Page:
The Minnesota Council of Health Plans released figures Friday showing a slowdown in spending per person for health care, most likely due to the recession and the continued high unemployment.
At the same time health plans reported an operating margin that was much wider than in recent years, which indicates most plans profited in 2010.
Health plans had total revenue of $19.3 billion and an operating income of $293.2 billion. The operating margin as a percent of revenue was 1.5 percent in 2010, 0.8 percent in 2009 and 0.4 percent in 2008. In three years prior to that Minnesota HMOs as a group had a negative operating margin.
Minnesota Council of Health Plans Executive Director Julie Brunner said the bad economy kept people in plans where there were co-pays from seeking medical care altogether. And for subsidized health care programs, the state set contract rates that were too high in the end.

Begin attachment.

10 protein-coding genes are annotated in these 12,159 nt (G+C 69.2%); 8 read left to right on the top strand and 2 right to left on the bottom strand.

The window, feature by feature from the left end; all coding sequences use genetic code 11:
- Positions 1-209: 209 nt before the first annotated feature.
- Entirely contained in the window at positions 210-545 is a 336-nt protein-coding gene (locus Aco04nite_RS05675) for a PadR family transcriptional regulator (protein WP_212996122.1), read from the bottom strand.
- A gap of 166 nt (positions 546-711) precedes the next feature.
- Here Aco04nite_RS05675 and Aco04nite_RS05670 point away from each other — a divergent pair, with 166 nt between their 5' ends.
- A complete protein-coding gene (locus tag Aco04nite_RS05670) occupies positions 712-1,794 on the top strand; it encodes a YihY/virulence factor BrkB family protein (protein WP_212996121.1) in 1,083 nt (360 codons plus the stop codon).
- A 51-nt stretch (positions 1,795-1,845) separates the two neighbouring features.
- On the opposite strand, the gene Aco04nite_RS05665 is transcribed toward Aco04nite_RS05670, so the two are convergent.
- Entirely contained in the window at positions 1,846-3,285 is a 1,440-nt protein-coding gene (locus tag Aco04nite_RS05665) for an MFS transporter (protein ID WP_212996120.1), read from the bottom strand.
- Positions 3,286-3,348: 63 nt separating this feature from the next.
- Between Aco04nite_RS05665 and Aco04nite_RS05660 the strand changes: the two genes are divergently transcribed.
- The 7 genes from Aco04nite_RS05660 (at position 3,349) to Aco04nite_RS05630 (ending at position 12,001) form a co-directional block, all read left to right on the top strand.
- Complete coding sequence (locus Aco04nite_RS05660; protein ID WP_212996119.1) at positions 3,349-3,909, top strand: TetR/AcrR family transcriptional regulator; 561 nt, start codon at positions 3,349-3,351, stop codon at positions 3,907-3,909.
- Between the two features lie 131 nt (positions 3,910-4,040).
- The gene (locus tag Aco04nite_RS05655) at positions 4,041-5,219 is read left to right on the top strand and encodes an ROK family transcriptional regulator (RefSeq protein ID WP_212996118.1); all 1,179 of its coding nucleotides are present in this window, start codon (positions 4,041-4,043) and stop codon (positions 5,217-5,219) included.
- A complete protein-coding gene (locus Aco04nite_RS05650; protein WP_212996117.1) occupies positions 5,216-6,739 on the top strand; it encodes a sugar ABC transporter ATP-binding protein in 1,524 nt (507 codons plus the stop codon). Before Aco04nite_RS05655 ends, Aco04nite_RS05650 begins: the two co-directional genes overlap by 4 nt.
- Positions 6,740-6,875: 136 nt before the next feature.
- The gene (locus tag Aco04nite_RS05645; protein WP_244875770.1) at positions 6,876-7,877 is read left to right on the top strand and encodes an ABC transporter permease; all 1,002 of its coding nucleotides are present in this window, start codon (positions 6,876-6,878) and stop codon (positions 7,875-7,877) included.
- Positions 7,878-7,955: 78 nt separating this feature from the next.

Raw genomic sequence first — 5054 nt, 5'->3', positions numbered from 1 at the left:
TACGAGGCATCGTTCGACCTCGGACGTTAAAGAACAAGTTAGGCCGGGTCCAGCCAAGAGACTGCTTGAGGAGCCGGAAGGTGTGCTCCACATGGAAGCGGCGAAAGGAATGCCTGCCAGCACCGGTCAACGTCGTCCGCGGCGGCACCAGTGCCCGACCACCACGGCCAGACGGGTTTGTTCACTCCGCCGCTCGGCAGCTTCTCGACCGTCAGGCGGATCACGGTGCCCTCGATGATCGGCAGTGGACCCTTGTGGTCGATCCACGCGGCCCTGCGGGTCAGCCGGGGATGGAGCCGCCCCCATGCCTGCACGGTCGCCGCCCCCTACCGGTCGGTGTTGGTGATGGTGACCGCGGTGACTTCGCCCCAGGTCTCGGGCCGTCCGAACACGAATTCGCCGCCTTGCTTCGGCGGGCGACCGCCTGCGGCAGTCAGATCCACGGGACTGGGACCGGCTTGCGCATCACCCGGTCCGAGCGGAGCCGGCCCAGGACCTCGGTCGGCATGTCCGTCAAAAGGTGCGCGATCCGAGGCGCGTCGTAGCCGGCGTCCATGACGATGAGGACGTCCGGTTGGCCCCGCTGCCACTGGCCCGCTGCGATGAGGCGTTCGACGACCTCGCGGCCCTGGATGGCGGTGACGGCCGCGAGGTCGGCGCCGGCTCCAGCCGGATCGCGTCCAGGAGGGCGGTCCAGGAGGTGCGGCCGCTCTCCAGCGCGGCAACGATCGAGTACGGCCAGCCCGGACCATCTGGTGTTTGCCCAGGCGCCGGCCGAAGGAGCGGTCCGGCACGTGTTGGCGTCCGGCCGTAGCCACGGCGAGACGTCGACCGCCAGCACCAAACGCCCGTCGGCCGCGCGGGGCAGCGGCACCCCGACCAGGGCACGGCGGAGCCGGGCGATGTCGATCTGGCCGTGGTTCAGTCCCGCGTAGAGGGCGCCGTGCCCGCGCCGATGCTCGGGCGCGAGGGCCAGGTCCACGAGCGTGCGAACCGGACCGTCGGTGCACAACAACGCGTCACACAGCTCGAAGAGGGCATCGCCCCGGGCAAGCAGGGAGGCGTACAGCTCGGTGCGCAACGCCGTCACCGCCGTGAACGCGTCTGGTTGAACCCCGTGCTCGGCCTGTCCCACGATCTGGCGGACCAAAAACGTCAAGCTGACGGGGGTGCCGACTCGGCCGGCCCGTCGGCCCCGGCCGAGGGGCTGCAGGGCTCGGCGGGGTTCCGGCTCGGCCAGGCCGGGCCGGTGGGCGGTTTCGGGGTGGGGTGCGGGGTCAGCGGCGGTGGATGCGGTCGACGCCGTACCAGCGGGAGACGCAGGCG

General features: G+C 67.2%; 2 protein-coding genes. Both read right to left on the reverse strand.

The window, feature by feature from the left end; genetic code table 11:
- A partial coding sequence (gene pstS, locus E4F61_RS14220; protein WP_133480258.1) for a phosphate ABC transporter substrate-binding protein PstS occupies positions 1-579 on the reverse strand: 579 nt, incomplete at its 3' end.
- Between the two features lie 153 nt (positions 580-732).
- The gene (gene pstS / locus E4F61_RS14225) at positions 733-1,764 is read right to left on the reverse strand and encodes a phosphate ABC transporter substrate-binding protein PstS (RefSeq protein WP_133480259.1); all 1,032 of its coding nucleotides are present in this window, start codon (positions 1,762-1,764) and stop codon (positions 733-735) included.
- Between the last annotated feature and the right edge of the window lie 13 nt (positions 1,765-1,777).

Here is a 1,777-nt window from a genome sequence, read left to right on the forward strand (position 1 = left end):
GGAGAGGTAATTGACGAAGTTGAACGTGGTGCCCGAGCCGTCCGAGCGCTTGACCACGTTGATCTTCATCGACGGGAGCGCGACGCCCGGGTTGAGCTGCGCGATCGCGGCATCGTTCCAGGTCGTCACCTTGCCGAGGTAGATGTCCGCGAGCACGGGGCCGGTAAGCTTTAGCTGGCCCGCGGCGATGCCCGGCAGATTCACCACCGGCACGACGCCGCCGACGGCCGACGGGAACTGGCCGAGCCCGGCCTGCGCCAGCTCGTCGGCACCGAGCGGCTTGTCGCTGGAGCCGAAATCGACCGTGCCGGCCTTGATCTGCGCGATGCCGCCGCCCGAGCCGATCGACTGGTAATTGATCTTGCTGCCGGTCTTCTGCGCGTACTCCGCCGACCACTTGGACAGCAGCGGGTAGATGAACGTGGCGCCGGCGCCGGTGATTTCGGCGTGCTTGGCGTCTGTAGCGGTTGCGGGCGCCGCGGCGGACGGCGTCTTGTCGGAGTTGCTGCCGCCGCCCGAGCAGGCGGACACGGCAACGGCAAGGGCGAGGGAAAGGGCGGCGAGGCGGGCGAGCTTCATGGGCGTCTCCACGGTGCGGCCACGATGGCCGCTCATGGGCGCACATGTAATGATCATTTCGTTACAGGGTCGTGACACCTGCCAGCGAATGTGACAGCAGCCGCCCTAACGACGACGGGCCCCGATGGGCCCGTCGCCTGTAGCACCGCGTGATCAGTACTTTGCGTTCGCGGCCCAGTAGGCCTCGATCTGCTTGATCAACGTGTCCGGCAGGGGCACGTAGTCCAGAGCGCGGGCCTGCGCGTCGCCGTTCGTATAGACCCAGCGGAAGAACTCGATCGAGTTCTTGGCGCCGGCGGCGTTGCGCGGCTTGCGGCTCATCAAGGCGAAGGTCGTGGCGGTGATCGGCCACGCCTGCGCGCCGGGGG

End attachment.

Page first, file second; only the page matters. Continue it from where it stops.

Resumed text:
"Because there was a reduction in spending per person of about 6.5 percent, the health plans ended up spending less out of the rate the state set than was anticipated and there were more people served in the program," Brunner said. She added that HMOs have figured out ways to more efficiently care for the chronically ill, which may have helped cut costs.
HMOs are required to report financial results to the state of Minnesota every year. Blue Cross and Blue Shield of Minnesota posted its 2010 financial summary on its website April 1. The HMO reported an increase in operating income of 41 percent from 2009, to $127.8 million. Its revenues declined to $9.05 billion from $9.12 billion in 2009.
Brunner noted the rates for health plans in the current fiscal year will not result in the kind of gains seen in 2010. She said the Minnesota Department of Human Services knew health care spending would decrease and adjusted the rates accordingly, which Brunner said saved the Medicaid program $64 million.
Minnesota health plans also reported health care costs per person rose 2.6 percent from 2009 to 2010. The report also covered spending by private sector. The largest increase between 2009 and 2010 was in spending on chemical dependency and mental health services at 7 percent. There was a 5 percent rise in outpatient care spending.